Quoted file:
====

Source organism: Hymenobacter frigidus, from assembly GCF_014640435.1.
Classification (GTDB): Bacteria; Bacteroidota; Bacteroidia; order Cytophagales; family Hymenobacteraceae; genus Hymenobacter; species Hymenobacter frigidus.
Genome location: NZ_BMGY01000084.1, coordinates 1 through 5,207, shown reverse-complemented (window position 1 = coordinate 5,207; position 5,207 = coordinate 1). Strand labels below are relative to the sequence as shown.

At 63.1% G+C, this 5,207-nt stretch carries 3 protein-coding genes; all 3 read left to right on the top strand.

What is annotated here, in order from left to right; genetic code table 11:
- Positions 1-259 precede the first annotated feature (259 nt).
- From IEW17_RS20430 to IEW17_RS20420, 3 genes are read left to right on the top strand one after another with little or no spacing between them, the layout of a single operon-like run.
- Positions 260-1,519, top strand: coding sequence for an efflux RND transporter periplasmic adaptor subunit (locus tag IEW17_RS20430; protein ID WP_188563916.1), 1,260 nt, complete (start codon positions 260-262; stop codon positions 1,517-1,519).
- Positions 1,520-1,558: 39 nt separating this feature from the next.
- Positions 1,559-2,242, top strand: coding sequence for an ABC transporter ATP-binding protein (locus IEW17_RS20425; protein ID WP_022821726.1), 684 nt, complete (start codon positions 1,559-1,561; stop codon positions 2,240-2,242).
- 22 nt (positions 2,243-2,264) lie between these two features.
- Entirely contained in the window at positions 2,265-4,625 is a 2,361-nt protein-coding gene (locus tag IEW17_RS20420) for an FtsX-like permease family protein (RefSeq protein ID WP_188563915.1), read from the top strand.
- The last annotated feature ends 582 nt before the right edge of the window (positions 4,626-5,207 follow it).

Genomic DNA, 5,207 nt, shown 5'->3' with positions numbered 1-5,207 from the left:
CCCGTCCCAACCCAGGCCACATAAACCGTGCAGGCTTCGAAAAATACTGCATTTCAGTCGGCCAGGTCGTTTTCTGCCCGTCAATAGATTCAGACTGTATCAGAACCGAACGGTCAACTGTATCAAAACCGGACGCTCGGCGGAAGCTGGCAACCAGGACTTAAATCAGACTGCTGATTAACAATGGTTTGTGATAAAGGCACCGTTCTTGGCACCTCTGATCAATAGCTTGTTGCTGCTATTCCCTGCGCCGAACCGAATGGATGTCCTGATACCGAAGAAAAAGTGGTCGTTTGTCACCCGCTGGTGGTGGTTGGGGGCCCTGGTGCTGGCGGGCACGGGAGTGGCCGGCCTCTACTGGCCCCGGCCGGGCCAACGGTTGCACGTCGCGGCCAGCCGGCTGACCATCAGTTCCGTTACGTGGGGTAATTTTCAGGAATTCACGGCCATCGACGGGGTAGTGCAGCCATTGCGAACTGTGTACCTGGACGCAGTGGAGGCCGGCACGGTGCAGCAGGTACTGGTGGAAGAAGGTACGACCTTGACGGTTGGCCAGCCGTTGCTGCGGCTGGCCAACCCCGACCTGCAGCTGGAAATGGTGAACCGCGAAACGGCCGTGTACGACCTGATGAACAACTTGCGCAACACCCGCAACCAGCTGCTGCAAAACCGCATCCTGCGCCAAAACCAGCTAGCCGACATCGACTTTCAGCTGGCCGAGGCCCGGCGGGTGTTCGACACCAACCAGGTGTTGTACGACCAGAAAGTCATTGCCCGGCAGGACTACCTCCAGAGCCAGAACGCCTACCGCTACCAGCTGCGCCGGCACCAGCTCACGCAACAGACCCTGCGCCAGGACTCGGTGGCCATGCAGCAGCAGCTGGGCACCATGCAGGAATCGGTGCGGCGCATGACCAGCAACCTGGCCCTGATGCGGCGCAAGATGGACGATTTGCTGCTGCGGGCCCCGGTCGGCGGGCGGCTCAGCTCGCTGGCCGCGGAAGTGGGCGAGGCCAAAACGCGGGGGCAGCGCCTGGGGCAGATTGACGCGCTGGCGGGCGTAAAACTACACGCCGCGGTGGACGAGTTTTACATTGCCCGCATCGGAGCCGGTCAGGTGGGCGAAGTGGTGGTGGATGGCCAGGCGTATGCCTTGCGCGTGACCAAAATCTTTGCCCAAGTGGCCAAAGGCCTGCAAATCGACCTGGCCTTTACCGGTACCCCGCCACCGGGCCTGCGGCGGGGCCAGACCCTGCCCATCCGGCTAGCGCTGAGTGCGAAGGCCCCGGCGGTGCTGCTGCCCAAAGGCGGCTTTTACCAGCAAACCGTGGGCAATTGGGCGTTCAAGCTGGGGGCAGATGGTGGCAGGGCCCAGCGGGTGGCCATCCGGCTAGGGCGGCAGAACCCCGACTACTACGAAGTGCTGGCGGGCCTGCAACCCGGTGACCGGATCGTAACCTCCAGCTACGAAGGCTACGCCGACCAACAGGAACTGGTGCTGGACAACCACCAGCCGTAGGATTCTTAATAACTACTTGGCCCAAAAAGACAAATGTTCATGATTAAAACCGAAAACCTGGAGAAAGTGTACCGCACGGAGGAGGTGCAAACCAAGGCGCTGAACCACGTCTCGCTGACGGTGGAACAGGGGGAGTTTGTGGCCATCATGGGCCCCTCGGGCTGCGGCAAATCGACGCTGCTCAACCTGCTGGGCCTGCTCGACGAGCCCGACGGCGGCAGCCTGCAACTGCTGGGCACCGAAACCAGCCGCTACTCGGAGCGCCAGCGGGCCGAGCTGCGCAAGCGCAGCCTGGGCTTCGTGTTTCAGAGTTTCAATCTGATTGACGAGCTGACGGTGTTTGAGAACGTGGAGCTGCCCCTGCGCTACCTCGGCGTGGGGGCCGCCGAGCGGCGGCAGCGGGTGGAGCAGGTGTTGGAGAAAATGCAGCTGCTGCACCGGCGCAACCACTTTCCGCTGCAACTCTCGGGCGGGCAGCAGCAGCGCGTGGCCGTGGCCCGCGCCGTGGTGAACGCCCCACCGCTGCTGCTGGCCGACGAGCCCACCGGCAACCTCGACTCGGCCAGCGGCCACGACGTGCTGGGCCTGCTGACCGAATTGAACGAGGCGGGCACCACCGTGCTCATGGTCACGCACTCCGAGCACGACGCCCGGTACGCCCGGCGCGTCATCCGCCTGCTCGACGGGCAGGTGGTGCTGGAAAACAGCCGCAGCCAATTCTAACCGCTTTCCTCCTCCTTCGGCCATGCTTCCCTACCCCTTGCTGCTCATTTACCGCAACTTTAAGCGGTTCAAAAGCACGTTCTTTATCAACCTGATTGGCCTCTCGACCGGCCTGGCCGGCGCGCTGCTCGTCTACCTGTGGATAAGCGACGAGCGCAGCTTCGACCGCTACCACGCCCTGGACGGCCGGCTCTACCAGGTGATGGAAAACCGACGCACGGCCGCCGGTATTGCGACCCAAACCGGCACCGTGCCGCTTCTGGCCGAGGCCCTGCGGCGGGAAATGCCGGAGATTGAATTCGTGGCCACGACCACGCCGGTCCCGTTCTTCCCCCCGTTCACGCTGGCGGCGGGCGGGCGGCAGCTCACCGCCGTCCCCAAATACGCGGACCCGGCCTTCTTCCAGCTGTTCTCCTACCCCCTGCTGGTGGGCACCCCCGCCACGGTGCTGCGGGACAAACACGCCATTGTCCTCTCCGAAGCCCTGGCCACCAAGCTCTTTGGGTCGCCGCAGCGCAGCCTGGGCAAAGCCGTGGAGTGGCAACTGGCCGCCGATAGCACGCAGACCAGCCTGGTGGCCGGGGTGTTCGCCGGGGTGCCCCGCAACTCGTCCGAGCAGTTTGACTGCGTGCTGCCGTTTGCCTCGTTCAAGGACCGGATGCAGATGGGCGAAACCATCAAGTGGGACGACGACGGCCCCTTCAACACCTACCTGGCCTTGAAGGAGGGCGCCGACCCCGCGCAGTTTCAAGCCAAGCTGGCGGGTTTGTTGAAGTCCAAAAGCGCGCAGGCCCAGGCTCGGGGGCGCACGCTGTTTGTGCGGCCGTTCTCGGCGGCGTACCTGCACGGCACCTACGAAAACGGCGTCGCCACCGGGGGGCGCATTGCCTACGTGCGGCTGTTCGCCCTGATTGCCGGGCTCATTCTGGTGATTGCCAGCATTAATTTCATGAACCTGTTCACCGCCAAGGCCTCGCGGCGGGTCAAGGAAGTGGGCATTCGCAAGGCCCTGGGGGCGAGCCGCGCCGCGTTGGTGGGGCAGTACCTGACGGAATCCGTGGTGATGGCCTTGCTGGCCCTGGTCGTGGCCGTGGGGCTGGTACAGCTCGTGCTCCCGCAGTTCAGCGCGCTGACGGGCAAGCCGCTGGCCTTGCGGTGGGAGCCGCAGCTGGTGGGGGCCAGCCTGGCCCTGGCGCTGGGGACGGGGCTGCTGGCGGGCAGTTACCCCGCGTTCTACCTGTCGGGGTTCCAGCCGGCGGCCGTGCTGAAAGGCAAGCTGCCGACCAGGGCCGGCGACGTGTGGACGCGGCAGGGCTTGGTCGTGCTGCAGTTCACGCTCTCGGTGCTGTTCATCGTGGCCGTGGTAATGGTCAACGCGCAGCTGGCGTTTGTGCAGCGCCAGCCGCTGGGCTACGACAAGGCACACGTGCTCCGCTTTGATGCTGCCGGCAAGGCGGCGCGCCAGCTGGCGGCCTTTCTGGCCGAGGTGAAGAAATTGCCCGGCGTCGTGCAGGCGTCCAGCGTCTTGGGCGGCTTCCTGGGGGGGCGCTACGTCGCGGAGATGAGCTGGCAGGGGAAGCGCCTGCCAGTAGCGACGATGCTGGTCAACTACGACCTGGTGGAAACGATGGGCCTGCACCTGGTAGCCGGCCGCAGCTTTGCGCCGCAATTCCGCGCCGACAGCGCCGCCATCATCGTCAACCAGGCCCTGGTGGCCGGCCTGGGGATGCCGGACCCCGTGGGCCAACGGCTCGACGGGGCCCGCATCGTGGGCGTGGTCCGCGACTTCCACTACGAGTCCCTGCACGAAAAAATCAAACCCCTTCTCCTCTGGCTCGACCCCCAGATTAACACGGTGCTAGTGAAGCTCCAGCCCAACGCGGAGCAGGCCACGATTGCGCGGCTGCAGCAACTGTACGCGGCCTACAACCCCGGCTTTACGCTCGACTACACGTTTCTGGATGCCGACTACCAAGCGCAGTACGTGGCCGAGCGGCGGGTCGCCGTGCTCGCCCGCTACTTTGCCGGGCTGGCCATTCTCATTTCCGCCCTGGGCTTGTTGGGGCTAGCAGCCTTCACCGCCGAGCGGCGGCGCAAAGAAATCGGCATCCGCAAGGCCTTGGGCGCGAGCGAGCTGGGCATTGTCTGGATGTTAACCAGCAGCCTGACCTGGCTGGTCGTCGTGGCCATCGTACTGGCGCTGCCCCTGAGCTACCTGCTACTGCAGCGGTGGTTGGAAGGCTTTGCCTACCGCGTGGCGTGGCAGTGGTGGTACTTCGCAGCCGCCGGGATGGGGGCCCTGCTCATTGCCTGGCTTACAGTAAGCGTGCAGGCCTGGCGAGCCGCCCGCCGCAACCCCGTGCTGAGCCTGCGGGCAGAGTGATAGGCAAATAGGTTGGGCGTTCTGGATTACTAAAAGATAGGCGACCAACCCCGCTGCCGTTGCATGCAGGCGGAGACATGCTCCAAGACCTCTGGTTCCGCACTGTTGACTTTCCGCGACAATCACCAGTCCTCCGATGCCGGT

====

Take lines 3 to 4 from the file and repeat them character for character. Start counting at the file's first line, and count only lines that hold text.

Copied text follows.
Genome location: NZ_BMGY01000084.1, coordinates 1 through 5,207, shown reverse-complemented (window position 1 = coordinate 5,207; position 5,207 = coordinate 1). Strand labels below are relative to the sequence as shown.

At 63.1% G+C, this 5,207-nt stretch carries 3 protein-coding genes; all 3 read left to right on the top strand.